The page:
In a humiliating reverse to its justice policies this morning, the government announced the abolition of employment tribunal fees after the Supreme Court ruled them unlawful.

The surprise ruling by seven justices overturned judgments by the High Court in 2013 and the Court of Appeal in 2015. Instead the justices unanimously backed an appeal by trade union Unison which argued that the fees were introduced unlawfully. The Law Society described the decision as 'an urgently needed wake-up call’. 

Tribunal fees were introduced in July 2013 by a fees order made by then lord chancellor Chris Grayling. They started at around £160, and increased to between £230 and £950 for further hearings. For certain claims claimants had to pay up to £1,200.

Unison claimed that the fees prevented thousands of employees, particularly those on low incomes, from getting justice if they are badly treated by their employers. The case also asked whether fees breached the EU law principle of effectiveness, and whether the policy was indirectly discriminatory, claims which the Supreme Court backed up.

Reacting to the judgment, Law Society president Joe Egan said: ‘These fees placed an insurmountable barrier in the way of tens of thousands of people. Access to justice is a fundamental right – if you can’t enforce your rights then it renders them meaningless. Today’s decision will serve as an urgently needed wake-up call - justice must never be a luxury for those who can afford it, it is a right we all share.’

Gillian Guy, chief executive of Citizens Advice, said the ruling should mark an end to tribunal fees standing in the way of people upholding their employment rights. ‘People’s employment rights are only as good as their ability to enforce them. Employment tribunal fees have prevented people from getting justice when they’ve been treated unfairly at work,’ she added.

Claire Dawson, head of employment at national firm Slater and Gordon, said: ’This is a great outcome for employees and workers who have in recent years been discouraged from pursuing potentially viable claims because of the fees payable.’

In a statement following the judgment, justice minister Dominic Raab said: ’In setting employment tribunal fees, the government has to consider access to justice, the costs of litigation, and how we fund the tribunals.

’The Supreme Court recognised the important role fees can play, but ruled that we have not struck the right balance in this case. We will take immediate steps to stop charging fees in employment tribunals and put in place arrangements to refund those who have paid. We will also further consider the detail of the judgment.’  The refund is expected to cost around £32 million.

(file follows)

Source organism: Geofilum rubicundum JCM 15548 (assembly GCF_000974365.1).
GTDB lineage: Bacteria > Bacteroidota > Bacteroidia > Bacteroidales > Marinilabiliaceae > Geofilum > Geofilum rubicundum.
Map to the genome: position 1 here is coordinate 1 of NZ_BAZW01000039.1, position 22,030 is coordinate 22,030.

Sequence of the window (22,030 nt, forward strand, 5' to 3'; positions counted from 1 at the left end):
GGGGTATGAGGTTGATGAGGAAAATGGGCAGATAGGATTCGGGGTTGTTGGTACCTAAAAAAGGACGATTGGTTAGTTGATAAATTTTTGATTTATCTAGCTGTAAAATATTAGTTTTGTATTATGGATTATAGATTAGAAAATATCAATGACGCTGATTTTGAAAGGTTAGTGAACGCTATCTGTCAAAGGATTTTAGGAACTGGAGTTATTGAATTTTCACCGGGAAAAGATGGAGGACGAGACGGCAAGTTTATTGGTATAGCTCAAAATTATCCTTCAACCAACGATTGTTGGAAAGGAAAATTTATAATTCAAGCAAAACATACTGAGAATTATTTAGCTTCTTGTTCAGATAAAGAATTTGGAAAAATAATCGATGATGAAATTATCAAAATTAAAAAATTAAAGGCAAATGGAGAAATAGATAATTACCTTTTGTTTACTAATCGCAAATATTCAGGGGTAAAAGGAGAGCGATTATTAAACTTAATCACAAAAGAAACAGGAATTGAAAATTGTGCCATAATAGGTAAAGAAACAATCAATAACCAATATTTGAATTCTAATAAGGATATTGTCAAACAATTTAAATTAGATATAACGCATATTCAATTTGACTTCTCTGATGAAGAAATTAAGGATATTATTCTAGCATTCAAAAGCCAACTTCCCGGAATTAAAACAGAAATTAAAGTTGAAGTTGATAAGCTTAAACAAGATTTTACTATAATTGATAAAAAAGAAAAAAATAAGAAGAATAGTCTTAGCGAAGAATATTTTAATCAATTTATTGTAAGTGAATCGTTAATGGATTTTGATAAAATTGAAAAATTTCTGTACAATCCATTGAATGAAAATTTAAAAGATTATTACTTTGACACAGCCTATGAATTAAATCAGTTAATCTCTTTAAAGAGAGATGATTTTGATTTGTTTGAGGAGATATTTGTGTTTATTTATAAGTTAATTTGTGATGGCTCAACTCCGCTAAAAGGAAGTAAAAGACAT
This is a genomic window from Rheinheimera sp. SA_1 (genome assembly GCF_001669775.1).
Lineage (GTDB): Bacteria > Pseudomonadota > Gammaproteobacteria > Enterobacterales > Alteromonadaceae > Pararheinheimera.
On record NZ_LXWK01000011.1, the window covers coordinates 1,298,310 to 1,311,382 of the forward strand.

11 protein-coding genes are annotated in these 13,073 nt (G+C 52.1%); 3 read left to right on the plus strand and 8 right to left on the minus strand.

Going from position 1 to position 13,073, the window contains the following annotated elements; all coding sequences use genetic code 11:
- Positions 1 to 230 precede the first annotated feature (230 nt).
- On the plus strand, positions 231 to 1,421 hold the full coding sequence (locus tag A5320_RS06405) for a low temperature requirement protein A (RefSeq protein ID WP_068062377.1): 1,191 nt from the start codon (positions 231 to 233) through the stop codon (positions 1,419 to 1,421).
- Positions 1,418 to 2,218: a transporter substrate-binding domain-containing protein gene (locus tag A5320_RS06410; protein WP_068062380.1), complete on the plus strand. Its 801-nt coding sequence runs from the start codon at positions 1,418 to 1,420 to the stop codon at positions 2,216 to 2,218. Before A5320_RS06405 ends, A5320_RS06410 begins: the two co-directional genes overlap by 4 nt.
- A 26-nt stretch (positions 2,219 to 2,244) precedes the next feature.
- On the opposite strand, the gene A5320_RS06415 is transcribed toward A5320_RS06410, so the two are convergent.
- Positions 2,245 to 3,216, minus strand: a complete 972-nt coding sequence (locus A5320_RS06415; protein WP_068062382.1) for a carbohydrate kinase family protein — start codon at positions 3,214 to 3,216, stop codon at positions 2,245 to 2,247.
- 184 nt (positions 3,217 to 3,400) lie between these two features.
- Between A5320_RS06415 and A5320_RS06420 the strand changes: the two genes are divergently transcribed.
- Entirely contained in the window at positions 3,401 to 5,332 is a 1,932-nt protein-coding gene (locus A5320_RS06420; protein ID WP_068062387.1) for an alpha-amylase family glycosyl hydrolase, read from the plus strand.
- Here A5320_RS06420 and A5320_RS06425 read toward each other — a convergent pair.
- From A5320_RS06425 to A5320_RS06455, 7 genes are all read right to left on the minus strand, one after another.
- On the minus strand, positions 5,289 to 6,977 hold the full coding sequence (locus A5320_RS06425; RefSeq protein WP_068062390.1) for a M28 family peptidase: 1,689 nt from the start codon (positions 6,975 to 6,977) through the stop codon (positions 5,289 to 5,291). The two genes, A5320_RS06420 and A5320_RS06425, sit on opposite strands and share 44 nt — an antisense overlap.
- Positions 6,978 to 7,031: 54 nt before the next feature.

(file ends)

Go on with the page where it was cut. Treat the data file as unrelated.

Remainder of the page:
Beverley Sunderland, managing director, Crossland Employment Solicitors, predicted that the government’s next move will be to try and introduce legislation to properly impose fees.

’But, as they do not have a majority and given the clear and unequivocal statistics of the impact of fees on the numbers of claims brought, it is difficult to see how any such legislation will get through parliament as no MP, whatever their politics, is likely to vote for it,’ she added.

Diane Gilhooley, head of the global HR group at Eversheds Sutherland, echoed those thoughts and said the government would likely try to move quickly to put in place a ’more proportionate replacement fees scheme’.

‘As for those who have already paid tribunal fees, the MoJ has undertaken to reimburse fees already paid. What is not yet clear, however, is whether that undertaking extends to compensating employers who have been ordered by tribunals to reimburse fees paid by claimants,’ she added.

Matthew Hodson, associate in the employment team at London firm Waterfront Solicitors, said: ‘I expect many practitioners will be now be advising employees who are bringing lower value breach of contract claims to commence employment tribunal proceedings as opposed to starting a claim in the Small Claims Court.

He added: ‘We also expect our employer clients to face greater difficulty in reaching an early conciliation settlement given employees will now have less of a deterrent to commence employment tribunal proceedings’.

Emma Bartlett, partner at Charles Russell Speechlys, said: 'For claimants who might have not brought claims because of the cost of the fee, many may now take legal advice on prospects of seeking an extension of time to bring their claims. Some employers may now not utilise the ACAS early conciliation period in the same way; those employers that were playing a “long game” and waiting to see if the employee would start a claim before entertaining the notion of conciliating might be prepared to engage earlier.’

Unison was represented by Dinah Rose QC of Blackstone Chambers instructed by its in-house legal solicitor Shantha David, while the lord chancellor was represented by David Barr QC, of Temple Garden Chambers.